This springhouse was constructed about 1845, when the Springland farmhouse, for which it served as an outbuilding, was built. At the time, such a building was a necessity of rural life—a springhouse was vital for protecting water sources and providing cold storage for food. The one-story building was located within the base of the sloping site, allowing it to sit just a few inches above the spring running beneath. As the building's use requires, it is set low to the ground and shaded from the sun by mature trees. The water runs through a masonry "aqueduct" on the west side of the building, consisting of a dug-out spring or well from which the water drains to a wide channel. A second water source drains into the channel from the northwest, with the dug-out well to the southwest.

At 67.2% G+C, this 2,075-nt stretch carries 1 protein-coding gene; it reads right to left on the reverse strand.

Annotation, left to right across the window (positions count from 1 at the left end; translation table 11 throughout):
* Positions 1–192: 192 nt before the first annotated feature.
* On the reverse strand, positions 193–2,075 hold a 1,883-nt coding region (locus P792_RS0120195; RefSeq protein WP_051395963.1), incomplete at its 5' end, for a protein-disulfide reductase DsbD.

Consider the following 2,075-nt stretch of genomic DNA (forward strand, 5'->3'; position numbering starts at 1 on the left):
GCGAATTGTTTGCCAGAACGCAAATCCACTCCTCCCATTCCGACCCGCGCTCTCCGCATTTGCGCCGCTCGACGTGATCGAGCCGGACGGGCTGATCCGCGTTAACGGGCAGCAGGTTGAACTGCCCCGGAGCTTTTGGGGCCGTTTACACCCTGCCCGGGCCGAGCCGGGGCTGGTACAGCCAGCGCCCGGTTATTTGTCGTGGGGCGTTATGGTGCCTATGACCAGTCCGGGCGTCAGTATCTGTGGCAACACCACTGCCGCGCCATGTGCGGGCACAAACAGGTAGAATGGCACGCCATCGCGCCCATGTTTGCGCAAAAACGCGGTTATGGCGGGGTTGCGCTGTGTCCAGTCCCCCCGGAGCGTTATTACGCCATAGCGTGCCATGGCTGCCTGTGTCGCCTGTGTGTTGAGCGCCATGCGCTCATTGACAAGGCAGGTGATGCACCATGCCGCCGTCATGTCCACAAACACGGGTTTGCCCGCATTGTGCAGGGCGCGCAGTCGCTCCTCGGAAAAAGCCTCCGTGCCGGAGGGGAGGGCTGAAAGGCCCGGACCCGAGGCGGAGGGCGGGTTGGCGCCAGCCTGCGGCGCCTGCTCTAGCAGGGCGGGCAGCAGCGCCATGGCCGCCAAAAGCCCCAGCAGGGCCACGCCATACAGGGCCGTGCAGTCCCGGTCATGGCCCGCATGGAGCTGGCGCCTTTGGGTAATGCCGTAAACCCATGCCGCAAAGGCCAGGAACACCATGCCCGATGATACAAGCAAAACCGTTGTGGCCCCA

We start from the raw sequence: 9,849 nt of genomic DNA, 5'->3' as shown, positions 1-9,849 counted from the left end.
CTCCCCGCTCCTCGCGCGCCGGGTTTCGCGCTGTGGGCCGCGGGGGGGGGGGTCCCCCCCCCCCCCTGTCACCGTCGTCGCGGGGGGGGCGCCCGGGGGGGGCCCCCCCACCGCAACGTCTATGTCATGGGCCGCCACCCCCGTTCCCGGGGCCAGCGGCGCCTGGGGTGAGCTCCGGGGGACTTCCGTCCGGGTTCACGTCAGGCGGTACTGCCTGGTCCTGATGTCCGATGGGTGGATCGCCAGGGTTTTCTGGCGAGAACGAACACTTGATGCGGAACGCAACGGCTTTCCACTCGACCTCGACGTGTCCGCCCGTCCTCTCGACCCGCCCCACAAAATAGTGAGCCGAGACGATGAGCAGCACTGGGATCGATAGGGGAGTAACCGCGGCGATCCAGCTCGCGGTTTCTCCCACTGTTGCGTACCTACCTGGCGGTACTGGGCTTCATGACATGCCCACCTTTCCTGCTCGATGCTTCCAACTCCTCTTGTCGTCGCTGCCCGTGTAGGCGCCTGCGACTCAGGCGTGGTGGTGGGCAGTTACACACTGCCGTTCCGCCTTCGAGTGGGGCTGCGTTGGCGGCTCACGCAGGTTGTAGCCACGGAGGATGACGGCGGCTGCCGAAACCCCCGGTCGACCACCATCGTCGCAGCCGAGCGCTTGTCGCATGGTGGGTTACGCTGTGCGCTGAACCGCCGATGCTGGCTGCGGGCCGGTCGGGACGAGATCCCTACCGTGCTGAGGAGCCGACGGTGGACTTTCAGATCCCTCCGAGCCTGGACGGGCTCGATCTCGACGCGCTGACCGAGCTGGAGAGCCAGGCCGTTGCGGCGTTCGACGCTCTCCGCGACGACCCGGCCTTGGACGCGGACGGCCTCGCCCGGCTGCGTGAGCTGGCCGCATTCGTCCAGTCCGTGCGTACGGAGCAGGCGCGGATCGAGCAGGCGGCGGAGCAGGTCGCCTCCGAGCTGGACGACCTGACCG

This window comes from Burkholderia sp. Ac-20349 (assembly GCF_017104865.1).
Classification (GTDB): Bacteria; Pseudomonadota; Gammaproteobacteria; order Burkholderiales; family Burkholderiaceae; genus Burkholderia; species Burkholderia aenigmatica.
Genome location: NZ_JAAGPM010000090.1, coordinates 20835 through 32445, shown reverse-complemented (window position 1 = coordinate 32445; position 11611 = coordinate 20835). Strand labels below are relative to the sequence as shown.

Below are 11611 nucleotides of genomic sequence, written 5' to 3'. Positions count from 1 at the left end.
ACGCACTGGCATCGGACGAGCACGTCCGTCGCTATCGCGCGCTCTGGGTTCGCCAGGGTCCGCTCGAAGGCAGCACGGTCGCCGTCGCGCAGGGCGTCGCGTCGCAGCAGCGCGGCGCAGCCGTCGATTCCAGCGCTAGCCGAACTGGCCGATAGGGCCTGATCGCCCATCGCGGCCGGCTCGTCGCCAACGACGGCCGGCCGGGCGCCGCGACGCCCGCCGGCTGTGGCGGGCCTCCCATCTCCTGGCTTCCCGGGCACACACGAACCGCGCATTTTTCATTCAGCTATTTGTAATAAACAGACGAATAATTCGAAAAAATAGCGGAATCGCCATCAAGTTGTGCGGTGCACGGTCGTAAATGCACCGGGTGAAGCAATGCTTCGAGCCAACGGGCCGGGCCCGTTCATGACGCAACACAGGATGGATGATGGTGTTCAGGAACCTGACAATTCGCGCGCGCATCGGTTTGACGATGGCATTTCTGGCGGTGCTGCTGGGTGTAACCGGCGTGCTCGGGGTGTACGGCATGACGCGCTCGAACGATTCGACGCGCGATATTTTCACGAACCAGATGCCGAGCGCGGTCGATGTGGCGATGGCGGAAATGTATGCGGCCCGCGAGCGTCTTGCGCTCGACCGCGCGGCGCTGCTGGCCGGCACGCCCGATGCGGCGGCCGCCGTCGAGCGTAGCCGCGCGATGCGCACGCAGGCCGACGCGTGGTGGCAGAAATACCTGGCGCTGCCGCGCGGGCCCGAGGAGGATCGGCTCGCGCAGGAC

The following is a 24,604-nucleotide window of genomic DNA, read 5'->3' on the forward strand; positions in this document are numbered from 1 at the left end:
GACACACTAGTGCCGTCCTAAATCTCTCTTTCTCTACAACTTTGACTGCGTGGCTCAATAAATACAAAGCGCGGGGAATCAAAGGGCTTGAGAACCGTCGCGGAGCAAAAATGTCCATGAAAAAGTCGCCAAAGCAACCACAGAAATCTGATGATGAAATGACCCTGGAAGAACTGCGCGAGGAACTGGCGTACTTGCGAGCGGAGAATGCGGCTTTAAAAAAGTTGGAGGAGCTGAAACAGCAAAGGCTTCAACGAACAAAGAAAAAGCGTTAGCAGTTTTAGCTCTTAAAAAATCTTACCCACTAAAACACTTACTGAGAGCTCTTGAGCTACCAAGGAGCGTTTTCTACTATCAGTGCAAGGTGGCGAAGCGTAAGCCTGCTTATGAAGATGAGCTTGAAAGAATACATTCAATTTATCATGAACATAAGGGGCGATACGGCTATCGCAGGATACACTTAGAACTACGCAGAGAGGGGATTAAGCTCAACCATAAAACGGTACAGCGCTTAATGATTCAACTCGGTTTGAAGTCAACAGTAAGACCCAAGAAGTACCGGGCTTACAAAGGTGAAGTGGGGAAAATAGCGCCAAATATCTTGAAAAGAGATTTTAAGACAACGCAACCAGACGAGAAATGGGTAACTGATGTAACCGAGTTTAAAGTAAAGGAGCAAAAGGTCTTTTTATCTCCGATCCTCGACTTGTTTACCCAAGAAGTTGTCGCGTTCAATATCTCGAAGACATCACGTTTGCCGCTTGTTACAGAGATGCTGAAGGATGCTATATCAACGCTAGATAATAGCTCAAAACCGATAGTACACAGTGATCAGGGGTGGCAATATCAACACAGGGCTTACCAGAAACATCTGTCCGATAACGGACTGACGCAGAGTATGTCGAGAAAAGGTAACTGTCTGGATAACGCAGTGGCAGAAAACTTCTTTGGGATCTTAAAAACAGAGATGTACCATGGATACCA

The Dent springhouse on Springland Lane is significant as one of the surviving examples of this form of outbuilding in DC—as far as can be determined, only two other farm springhouses still stand in the District of Columbia.
DC Inventory: June 25, 2002
National Register: August 21, 2003